If people would asked me not how I am, but what I am thinking about, that would be easier to answer. I think about God and Stefan, and Martin and Andrea, and all our families and all my godchilddren, and about someday getting around to getting my bookkeeping, banking, taxes done.

There's actually no change here. That's what I've always been thinking about. Sometimes in different orders of priority. Now that I'm thinking about it the booking/taxes category needs to move up much higher in priority. There you are: How am I? I am worried about not getting the tax stuff together.

3 comments:

Mary said...

As you know I have been here reading your blog. So I thought it "good manners" to leave a comment. Perhaps, an acknowledgement. Hi there, Brigitte. I read your blog today.
Enjoy your day.

Jeff! Road Rage Therapist and Moderator said...

The Mourner’s Bill of Rights
by Alan D. Wolfelt, Ph.D.

Though you should reach out to others as you do the work of mourning, you should not feel obligated to accept the unhelpful responses you may receive from some people. You are the one who is grieving, and as such, you have certain “rights” no one should try to take away from you.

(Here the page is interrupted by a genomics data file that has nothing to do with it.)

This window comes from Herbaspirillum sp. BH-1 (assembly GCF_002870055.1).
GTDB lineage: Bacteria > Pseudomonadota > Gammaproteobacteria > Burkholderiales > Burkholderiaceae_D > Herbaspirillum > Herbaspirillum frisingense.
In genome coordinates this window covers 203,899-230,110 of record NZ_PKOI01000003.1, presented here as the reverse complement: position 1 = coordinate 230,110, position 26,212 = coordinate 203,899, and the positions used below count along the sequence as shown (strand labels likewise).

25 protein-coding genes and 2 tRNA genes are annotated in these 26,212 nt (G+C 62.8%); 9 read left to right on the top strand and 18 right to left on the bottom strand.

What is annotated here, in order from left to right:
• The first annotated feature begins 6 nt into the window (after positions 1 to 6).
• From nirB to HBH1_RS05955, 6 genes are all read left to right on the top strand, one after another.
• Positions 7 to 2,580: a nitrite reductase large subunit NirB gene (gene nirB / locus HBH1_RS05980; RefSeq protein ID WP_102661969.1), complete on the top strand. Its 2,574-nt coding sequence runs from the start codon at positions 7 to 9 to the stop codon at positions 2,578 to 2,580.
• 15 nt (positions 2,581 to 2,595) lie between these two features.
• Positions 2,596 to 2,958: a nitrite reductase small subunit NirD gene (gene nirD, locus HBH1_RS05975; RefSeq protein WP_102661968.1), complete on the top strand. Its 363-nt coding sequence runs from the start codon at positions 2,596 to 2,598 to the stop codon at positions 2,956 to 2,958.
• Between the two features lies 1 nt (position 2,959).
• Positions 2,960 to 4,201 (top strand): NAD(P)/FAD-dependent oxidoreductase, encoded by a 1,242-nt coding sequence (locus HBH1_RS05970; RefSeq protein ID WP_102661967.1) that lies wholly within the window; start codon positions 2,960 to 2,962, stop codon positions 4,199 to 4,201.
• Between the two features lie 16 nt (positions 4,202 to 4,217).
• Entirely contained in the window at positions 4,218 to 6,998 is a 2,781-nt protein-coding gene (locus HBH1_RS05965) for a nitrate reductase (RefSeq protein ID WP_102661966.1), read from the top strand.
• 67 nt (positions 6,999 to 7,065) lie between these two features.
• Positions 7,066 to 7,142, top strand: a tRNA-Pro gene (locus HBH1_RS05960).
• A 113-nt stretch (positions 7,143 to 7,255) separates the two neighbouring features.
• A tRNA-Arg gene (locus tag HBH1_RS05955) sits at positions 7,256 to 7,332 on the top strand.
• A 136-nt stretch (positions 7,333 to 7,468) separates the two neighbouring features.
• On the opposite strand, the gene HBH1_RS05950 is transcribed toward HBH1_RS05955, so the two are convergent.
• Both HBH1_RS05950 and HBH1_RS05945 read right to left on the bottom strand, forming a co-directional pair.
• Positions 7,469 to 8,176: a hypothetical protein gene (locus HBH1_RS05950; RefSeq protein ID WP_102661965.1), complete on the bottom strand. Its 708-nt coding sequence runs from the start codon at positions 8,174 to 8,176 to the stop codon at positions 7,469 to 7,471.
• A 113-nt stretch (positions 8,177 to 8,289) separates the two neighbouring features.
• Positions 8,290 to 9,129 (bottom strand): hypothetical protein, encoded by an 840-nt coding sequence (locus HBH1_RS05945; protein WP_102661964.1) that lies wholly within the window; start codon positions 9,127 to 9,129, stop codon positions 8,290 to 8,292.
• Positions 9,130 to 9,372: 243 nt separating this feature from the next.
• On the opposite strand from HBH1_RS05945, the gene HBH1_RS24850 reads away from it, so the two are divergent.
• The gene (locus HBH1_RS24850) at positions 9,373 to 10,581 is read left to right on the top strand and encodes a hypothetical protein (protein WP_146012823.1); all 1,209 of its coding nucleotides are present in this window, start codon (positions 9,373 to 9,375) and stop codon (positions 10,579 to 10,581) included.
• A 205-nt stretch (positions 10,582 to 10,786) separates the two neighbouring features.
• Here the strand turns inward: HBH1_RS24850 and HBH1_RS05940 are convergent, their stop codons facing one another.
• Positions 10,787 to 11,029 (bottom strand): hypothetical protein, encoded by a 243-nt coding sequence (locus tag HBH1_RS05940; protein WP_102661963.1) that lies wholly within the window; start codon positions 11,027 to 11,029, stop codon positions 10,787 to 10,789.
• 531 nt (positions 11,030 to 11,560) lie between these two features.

The following list is intended both to empower you to heal and to decide how others can and cannot help. This is not to discourage you from reaching out to others for help, but rather to assist you in distinguishing useful responses from hurtful ones.

1. You have the right to experience your own unique grief.
No one else will grieve in exactly the same way you do. So, when you turn to others for help, don’t allow them to tell what you should or should not be feeling.

2. You have the right to talk about your grief.